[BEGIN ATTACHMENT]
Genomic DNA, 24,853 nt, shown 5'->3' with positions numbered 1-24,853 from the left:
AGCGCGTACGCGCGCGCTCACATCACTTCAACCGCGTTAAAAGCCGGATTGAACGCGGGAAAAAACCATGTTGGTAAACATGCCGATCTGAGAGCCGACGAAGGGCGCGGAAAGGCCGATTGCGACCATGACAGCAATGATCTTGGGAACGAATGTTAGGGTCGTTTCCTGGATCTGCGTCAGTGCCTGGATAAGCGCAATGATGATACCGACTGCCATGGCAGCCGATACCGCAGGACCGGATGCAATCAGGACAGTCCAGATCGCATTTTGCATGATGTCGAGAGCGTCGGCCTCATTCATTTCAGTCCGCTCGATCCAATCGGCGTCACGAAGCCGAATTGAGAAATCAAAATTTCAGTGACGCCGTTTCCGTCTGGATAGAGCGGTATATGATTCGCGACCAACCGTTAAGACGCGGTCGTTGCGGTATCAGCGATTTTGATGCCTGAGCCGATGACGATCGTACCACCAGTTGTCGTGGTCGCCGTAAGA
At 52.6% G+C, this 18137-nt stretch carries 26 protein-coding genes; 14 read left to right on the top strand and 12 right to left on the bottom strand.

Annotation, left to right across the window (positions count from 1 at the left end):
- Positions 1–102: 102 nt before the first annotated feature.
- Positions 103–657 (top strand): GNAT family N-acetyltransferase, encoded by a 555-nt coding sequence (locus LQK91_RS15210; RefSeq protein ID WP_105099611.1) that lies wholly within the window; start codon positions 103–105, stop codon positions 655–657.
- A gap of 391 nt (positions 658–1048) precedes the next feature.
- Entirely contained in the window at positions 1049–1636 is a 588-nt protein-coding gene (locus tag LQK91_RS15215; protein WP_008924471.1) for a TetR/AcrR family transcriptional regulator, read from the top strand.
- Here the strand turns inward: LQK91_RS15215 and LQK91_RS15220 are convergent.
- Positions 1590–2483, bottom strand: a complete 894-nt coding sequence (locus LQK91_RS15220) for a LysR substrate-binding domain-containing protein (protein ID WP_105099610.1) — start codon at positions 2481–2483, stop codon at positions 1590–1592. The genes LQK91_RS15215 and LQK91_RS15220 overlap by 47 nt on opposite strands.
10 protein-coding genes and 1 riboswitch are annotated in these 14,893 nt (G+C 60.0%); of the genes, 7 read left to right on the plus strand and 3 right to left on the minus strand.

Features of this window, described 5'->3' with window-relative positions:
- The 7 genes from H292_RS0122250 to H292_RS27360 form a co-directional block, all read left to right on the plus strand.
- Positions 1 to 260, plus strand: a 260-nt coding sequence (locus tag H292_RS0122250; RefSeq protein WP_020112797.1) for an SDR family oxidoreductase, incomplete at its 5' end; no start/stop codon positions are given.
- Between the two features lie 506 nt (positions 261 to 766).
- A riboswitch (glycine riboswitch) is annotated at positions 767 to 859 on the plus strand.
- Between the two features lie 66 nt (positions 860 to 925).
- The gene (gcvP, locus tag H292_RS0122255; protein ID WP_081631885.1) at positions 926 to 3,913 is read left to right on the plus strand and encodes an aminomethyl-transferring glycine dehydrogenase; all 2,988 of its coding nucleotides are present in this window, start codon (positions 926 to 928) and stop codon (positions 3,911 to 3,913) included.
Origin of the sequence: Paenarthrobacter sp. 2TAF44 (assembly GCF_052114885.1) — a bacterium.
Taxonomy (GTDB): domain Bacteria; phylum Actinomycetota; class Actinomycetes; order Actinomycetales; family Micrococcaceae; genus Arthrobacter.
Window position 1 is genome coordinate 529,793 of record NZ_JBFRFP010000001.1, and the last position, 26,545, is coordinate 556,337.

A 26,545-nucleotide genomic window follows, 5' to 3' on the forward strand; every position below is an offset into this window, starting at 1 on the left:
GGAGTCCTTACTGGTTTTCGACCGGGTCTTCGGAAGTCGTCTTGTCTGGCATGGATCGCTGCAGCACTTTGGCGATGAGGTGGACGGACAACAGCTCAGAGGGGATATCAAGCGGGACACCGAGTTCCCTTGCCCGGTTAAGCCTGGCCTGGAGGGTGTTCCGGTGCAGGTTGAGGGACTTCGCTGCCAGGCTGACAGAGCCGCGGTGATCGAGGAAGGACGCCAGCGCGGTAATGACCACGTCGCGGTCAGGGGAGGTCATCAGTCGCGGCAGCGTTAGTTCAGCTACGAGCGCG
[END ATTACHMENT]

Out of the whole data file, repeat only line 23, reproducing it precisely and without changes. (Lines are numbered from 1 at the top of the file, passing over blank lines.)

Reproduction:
GGAGTCCTTACTGGTTTTCGACCGGGTCTTCGGAAGTCGTCTTGTCTGGCATGGATCGCTGCAGCACTTTGGCGATGAGGTGGACGGACAACAGCTCAGAGGGGATATCAAGCGGGACACCGAGTTCCCTTGCCCGGTTAAGCCTGGCCTGGAGGGTGTTCCGGTGCAGGTTGAGGGACTTCGCTGCCAGGCTGACAGAGCCGCGGTGATCGAGGAAGGACGCCAGCGCGGTAATGACCACGTCGCGGTCAGGGGAGGTCATCAGTCGCGGCAGCGTTAGTTCAGCTACGAGCGCG